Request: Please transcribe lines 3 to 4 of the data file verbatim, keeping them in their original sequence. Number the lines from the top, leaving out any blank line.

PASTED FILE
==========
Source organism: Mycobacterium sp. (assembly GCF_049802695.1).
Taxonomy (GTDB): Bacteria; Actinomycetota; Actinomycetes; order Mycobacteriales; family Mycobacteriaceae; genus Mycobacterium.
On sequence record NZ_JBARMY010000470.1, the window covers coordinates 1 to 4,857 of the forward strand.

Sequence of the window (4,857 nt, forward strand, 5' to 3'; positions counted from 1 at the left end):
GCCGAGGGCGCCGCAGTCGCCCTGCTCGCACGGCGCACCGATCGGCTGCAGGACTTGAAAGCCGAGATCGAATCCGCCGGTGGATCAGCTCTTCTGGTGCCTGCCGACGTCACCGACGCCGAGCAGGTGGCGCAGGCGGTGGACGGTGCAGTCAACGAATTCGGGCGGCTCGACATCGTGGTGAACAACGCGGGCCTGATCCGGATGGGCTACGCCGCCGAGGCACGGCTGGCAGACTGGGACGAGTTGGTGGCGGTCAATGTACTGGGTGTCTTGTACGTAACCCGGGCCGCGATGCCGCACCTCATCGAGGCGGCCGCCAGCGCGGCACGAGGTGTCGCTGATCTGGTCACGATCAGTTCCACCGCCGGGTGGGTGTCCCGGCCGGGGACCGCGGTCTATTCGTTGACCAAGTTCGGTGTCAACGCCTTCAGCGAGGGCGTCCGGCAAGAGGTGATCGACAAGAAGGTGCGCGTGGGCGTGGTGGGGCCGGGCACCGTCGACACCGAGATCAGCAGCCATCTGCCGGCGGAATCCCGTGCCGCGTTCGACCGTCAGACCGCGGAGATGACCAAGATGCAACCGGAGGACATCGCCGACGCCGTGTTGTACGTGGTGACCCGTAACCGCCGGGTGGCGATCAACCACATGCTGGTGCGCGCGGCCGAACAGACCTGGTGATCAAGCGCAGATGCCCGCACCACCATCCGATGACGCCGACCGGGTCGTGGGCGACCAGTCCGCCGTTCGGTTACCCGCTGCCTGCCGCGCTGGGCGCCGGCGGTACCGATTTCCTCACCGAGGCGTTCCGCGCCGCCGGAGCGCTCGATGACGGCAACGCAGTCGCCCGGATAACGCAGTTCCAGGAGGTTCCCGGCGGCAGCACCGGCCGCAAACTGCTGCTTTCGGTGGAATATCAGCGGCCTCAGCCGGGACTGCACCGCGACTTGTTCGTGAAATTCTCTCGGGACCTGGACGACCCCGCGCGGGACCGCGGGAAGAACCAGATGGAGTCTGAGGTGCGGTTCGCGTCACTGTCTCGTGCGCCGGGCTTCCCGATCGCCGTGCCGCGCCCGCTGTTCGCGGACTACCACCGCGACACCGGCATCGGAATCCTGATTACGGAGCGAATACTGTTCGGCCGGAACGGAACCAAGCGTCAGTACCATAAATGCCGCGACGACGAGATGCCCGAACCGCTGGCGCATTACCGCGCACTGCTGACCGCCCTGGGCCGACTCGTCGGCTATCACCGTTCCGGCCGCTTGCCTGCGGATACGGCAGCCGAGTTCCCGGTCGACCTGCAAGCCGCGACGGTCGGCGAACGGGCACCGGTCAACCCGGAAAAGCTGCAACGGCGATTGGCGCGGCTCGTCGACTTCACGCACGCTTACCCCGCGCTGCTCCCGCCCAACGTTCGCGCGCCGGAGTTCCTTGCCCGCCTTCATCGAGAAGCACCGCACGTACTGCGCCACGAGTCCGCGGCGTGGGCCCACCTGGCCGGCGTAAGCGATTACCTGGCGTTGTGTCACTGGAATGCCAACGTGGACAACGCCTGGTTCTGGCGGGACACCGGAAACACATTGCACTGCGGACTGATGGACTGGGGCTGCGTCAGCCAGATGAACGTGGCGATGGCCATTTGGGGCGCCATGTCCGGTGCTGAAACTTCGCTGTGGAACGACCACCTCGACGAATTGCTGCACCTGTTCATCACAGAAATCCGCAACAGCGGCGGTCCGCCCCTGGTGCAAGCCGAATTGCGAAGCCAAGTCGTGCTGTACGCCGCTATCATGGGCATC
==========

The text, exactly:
On sequence record NZ_JBARMY010000470.1, the window covers coordinates 1 to 4,857 of the forward strand.

Sequence of the window (4,857 nt, forward strand, 5' to 3'; positions counted from 1 at the left end):